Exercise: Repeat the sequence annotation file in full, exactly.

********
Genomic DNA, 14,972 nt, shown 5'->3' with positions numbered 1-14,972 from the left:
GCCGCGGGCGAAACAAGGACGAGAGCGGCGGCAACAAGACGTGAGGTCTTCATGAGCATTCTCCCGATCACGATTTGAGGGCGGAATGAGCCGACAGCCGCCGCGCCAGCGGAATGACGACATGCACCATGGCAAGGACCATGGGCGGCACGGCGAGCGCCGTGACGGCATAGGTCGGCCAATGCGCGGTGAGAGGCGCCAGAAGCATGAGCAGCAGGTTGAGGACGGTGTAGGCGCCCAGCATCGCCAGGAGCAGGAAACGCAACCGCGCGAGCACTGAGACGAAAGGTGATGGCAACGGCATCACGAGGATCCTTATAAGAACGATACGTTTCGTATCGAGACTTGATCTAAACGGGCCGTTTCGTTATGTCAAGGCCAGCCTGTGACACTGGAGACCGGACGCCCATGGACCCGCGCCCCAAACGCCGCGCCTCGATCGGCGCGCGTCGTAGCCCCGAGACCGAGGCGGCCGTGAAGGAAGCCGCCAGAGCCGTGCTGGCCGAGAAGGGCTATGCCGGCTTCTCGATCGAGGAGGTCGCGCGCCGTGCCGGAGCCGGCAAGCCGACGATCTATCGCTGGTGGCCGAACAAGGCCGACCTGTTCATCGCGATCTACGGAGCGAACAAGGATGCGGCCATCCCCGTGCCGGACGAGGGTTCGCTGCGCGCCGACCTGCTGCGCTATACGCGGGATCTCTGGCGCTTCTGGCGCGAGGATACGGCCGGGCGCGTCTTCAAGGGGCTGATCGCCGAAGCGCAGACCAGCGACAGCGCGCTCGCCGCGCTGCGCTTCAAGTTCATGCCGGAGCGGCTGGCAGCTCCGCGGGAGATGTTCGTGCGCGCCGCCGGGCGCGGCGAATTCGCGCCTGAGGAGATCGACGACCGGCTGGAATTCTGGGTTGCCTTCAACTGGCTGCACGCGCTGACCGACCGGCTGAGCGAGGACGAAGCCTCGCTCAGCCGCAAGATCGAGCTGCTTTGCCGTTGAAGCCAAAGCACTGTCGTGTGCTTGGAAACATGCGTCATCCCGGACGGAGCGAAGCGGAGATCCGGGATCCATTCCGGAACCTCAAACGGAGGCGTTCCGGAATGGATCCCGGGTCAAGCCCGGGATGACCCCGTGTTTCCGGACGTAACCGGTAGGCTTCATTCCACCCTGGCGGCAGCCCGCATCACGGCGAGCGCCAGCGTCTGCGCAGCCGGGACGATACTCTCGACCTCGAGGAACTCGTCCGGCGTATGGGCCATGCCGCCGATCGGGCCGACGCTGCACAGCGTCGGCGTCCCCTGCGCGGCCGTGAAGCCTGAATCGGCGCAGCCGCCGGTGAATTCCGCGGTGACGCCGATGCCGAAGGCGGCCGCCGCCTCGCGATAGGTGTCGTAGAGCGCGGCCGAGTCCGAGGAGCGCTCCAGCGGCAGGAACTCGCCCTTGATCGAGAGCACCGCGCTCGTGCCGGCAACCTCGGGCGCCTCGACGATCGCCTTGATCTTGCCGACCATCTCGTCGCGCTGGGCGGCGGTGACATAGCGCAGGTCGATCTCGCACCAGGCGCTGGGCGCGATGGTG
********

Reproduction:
Genomic DNA, 14,972 nt, shown 5'->3' with positions numbered 1-14,972 from the left:
GCCGCGGGCGAAACAAGGACGAGAGCGGCGGCAACAAGACGTGAGGTCTTCATGAGCATTCTCCCGATCACGATTTGAGGGCGGAATGAGCCGACAGCCGCCGCGCCAGCGGAATGACGACATGCACCATGGCAAGGACCATGGGCGGCACGGCGAGCGCCGTGACGGCATAGGTCGGCCAATGCGCGGTGAGAGGCGCCAGAAGCATGAGCAGCAGGTTGAGGACGGTGTAGGCGCCCAGCATCGCCAGGAGCAGGAAACGCAACCGCGCGAGCACTGAGACGAAAGGTGATGGCAACGGCATCACGAGGATCCTTATAAGAACGATACGTTTCGTATCGAGACTTGATCTAAACGGGCCGTTTCGTTATGTCAAGGCCAGCCTGTGACACTGGAGACCGGACGCCCATGGACCCGCGCCCCAAACGCCGCGCCTCGATCGGCGCGCGTCGTAGCCCCGAGACCGAGGCGGCCGTGAAGGAAGCCGCCAGAGCCGTGCTGGCCGAGAAGGGCTATGCCGGCTTCTCGATCGAGGAGGTCGCGCGCCGTGCCGGAGCCGGCAAGCCGACGATCTATCGCTGGTGGCCGAACAAGGCCGACCTGTTCATCGCGATCTACGGAGCGAACAAGGATGCGGCCATCCCCGTGCCGGACGAGGGTTCGCTGCGCGCCGACCTGCTGCGCTATACGCGGGATCTCTGGCGCTTCTGGCGCGAGGATACGGCCGGGCGCGTCTTCAAGGGGCTGATCGCCGAAGCGCAGACCAGCGACAGCGCGCTCGCCGCGCTGCGCTTCAAGTTCATGCCGGAGCGGCTGGCAGCTCCGCGGGAGATGTTCGTGCGCGCCGCCGGGCGCGGCGAATTCGCGCCTGAGGAGATCGACGACCGGCTGGAATTCTGGGTTGCCTTCAACTGGCTGCACGCGCTGACCGACCGGCTGAGCGAGGACGAAGCCTCGCTCAGCCGCAAGATCGAGCTGCTTTGCCGTTGAAGCCAAAGCACTGTCGTGTGCTTGGAAACATGCGTCATCCCGGACGGAGCGAAGCGGAGATCCGGGATCCATTCCGGAACCTCAAACGGAGGCGTTCCGGAATGGATCCCGGGTCAAGCCCGGGATGACCCCGTGTTTCCGGACGTAACCGGTAGGCTTCATTCCACCCTGGCGGCAGCCCGCATCACGGCGAGCGCCAGCGTCTGCGCAGCCGGGACGATACTCTCGACCTCGAGGAACTCGTCCGGCGTATGGGCCATGCCGCCGATCGGGCCGACGCTGCACAGCGTCGGCGTCCCCTGCGCGGCCGTGAAGCCTGAATCGGCGCAGCCGCCGGTGAATTCCGCGGTGACGCCGATGCCGAAGGCGGCCGCCGCCTCGCGATAGGTGTCGTAGAGCGCGGCCGAGTCCGAGGAGCGCTCCAGCGGCAGGAACTCGCCCTTGATCGAGAGCACCGCGCTCGTGCCGGCAACCTCGGGCGCCTCGACGATCGCCTTGATCTTGCCGACCATCTCGTCGCGCTGGGCGGCGGTGACATAGCGCAGGTCGATCTCGCACCAGGCGCTGGGCGCGATGGTG